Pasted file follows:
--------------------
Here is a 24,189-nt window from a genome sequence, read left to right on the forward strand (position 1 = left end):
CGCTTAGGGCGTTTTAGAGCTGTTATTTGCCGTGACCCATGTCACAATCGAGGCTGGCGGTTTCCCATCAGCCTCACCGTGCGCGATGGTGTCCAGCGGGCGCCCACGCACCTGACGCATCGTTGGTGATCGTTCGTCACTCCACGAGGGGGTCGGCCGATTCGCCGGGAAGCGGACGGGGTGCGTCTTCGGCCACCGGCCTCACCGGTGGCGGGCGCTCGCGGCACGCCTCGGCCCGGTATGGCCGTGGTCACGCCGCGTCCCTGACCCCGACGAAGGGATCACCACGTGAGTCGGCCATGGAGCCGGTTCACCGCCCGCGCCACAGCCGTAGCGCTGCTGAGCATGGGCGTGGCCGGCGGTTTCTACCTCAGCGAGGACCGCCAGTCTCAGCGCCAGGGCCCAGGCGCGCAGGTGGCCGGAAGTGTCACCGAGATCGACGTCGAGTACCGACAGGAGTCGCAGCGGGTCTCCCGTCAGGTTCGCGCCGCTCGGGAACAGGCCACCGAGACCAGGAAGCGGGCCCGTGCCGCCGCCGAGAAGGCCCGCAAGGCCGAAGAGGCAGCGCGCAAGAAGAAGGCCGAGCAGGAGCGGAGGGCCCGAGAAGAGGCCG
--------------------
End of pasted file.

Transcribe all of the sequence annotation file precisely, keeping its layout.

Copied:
Here is a 24,189-nt window from a genome sequence, read left to right on the forward strand (position 1 = left end):
CGCTTAGGGCGTTTTAGAGCTGTTATTTGCCGTGACCCATGTCACAATCGAGGCTGGCGGTTTCCCATCAGCCTCACCGTGCGCGATGGTGTCCAGCGGGCGCCCACGCACCTGACGCATCGTTGGTGATCGTTCGTCACTCCACGAGGGGGTCGGCCGATTCGCCGGGAAGCGGACGGGGTGCGTCTTCGGCCACCGGCCTCACCGGTGGCGGGCGCTCGCGGCACGCCTCGGCCCGGTATGGCCGTGGTCACGCCGCGTCCCTGACCCCGACGAAGGGATCACCACGTGAGTCGGCCATGGAGCCGGTTCACCGCCCGCGCCACAGCCGTAGCGCTGCTGAGCATGGGCGTGGCCGGCGGTTTCTACCTCAGCGAGGACCGCCAGTCTCAGCGCCAGGGCCCAGGCGCGCAGGTGGCCGGAAGTGTCACCGAGATCGACGTCGAGTACCGACAGGAGTCGCAGCGGGTCTCCCGTCAGGTTCGCGCCGCTCGGGAACAGGCCACCGAGACCAGGAAGCGGGCCCGTGCCGCCGCCGAGAAGGCCCGCAAGGCCGAAGAGGCAGCGCGCAAGAAGAAGGCCGAGCAGGAGCGGAGGGCCCGAGAAGAGGCCG